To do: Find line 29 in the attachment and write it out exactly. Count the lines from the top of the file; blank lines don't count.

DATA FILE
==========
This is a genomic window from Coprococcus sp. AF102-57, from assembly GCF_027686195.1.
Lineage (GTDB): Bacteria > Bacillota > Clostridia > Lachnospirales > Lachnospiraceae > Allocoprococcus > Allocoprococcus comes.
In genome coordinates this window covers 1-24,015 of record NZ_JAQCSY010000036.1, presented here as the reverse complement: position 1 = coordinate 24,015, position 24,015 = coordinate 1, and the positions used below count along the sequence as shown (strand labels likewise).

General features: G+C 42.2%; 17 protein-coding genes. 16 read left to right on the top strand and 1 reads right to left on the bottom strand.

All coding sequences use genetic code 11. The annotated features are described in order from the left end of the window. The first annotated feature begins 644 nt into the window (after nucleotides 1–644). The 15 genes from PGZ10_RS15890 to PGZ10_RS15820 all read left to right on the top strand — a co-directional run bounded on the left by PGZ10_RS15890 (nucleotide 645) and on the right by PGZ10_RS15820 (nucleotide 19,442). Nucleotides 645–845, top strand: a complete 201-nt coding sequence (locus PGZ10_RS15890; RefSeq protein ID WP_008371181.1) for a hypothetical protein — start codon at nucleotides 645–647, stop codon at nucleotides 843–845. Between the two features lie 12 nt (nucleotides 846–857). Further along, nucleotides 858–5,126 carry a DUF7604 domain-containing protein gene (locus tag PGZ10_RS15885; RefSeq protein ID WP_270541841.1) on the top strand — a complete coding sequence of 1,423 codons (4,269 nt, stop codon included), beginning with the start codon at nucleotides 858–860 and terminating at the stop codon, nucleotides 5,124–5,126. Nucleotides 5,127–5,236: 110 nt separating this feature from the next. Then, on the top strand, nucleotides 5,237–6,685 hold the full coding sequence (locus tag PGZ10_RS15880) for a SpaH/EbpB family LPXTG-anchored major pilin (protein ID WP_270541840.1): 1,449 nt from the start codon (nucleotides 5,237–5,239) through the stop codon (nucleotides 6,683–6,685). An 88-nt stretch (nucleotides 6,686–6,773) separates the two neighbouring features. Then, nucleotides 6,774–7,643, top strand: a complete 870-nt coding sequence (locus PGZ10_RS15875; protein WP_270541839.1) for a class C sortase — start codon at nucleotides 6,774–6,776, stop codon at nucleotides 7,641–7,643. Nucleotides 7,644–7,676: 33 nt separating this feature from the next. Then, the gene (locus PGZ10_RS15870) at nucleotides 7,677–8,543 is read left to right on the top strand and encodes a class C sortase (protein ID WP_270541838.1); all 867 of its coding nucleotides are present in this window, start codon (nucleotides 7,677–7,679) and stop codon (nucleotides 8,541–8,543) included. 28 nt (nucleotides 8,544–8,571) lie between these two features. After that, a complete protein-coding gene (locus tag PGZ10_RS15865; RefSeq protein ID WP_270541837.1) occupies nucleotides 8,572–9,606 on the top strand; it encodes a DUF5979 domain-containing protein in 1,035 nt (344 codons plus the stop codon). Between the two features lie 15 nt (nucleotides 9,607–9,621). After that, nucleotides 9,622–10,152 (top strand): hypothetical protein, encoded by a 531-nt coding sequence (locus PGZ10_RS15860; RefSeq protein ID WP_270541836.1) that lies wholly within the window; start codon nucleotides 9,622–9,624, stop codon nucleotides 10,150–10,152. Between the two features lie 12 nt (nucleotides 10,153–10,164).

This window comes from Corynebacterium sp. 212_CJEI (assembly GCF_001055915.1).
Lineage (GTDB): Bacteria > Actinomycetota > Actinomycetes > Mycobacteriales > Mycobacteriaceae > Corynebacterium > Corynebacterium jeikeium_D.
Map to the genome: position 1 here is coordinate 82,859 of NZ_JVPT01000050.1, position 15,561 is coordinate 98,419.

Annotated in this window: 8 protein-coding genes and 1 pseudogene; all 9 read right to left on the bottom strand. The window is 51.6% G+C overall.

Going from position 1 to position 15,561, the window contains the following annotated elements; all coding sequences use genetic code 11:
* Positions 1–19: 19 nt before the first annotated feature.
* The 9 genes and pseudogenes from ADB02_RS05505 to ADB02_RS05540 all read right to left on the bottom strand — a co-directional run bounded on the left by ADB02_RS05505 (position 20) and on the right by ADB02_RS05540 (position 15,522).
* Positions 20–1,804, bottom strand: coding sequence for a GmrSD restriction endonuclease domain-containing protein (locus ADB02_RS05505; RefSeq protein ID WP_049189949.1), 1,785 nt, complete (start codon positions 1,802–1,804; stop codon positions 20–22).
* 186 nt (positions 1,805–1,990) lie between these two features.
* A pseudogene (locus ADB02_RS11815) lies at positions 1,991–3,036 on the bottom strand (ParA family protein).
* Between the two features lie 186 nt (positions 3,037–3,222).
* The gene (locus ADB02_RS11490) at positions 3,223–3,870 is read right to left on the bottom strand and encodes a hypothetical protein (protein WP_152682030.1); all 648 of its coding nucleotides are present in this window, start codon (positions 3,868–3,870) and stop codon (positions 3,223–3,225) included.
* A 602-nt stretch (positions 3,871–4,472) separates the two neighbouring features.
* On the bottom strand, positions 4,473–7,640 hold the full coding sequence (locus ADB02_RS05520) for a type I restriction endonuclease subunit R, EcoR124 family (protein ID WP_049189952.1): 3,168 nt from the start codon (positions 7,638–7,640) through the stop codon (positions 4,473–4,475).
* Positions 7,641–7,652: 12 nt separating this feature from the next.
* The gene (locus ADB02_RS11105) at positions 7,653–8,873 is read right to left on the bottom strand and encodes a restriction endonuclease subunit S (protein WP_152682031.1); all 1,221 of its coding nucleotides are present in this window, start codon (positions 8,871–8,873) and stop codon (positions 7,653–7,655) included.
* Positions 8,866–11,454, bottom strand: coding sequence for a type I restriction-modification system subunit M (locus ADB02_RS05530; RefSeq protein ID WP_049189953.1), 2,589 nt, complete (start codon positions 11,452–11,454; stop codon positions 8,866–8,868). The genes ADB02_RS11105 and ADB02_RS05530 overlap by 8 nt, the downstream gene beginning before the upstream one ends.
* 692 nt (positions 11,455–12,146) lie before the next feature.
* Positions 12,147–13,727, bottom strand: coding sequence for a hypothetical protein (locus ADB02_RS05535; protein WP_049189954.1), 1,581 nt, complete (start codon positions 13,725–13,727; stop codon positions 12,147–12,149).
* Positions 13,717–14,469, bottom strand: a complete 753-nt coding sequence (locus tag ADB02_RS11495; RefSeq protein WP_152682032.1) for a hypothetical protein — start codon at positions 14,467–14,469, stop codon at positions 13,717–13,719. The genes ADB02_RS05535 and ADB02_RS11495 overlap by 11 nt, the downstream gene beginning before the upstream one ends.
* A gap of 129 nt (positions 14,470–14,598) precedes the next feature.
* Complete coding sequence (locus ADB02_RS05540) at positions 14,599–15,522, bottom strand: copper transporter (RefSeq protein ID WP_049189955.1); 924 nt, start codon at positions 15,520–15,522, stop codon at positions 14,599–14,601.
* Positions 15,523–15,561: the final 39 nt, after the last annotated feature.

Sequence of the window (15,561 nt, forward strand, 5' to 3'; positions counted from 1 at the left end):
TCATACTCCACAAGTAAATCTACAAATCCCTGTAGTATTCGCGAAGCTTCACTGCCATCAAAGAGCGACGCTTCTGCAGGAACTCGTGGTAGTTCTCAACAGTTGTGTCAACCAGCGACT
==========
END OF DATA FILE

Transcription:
Sequence of the window (15,561 nt, forward strand, 5' to 3'; positions counted from 1 at the left end):